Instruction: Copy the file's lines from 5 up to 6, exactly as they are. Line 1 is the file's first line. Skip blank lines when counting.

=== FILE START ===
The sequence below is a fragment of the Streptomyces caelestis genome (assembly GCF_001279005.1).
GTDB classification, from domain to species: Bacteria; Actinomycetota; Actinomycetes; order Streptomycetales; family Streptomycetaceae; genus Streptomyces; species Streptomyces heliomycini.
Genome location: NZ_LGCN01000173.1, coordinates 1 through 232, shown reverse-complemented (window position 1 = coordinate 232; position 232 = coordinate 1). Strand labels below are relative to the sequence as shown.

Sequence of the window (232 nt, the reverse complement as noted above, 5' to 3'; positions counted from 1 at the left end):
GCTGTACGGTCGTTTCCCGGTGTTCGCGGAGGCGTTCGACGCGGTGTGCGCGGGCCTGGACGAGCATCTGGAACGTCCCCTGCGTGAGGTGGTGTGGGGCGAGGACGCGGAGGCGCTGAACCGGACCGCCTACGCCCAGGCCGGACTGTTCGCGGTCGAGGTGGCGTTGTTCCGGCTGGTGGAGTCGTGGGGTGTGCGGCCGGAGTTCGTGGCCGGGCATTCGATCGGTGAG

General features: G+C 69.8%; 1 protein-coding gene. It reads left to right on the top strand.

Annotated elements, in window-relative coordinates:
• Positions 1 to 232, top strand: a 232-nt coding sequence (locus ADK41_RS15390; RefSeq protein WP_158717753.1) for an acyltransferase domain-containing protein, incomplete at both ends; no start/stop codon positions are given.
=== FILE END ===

GCTGTACGGTCGTTTCCCGGTGTTCGCGGAGGCGTTCGACGCGGTGTGCGCGGGCCTGGACGAGCATCTGGAACGTCCCCTGCGTGAGGTGGTGTGGGGCGAGGACGCGGAGGCGCTGAACCGGACCGCCTACGCCCAGGCCGGACTGTTCGCGGTCGAGGTGGCGTTGTTCCGGCTGGTGGAGTCGTGGGGTGTGCGGCCGGAGTTCGTGGCCGGGCATTCGATCGGTGAG

General features: G+C 69.8%; 1 protein-coding gene. It reads left to right on the top strand.